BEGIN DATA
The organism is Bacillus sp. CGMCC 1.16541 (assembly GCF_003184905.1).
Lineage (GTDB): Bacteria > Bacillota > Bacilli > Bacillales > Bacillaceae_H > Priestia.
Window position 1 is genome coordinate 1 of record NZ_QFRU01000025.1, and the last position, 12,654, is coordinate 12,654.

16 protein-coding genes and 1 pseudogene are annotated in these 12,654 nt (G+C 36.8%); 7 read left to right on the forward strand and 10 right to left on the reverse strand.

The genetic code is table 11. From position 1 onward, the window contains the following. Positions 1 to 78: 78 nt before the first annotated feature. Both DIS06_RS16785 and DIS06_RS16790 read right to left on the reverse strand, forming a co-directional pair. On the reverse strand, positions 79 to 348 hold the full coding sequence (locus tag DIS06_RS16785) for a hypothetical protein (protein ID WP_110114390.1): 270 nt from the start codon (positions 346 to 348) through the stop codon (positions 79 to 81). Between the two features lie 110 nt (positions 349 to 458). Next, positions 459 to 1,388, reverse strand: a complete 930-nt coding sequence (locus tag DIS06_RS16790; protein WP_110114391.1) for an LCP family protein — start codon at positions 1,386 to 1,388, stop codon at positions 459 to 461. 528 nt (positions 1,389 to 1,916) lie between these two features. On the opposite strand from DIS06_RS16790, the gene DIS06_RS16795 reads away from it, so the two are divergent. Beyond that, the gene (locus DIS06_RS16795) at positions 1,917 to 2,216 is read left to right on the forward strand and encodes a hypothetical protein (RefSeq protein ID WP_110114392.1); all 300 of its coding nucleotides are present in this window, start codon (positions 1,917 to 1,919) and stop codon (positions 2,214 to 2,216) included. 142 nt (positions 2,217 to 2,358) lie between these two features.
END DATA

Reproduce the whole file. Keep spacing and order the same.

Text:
The organism is Bacillus sp. CGMCC 1.16541 (assembly GCF_003184905.1).
Lineage (GTDB): Bacteria > Bacillota > Bacilli > Bacillales > Bacillaceae_H > Priestia.
Window position 1 is genome coordinate 1 of record NZ_QFRU01000025.1, and the last position, 12,654, is coordinate 12,654.

16 protein-coding genes and 1 pseudogene are annotated in these 12,654 nt (G+C 36.8%); 7 read left to right on the forward strand and 10 right to left on the reverse strand.

The genetic code is table 11. From position 1 onward, the window contains the following. Positions 1 to 78: 78 nt before the first annotated feature. Both DIS06_RS16785 and DIS06_RS16790 read right to left on the reverse strand, forming a co-directional pair. On the reverse strand, positions 79 to 348 hold the full coding sequence (locus tag DIS06_RS16785) for a hypothetical protein (protein ID WP_110114390.1): 270 nt from the start codon (positions 346 to 348) through the stop codon (positions 79 to 81). Between the two features lie 110 nt (positions 349 to 458). Next, positions 459 to 1,388, reverse strand: a complete 930-nt coding sequence (locus tag DIS06_RS16790; protein WP_110114391.1) for an LCP family protein — start codon at positions 1,386 to 1,388, stop codon at positions 459 to 461. 528 nt (positions 1,389 to 1,916) lie between these two features. On the opposite strand from DIS06_RS16790, the gene DIS06_RS16795 reads away from it, so the two are divergent. Beyond that, the gene (locus DIS06_RS16795) at positions 1,917 to 2,216 is read left to right on the forward strand and encodes a hypothetical protein (RefSeq protein ID WP_110114392.1); all 300 of its coding nucleotides are present in this window, start codon (positions 1,917 to 1,919) and stop codon (positions 2,214 to 2,216) included. 142 nt (positions 2,217 to 2,358) lie between these two features.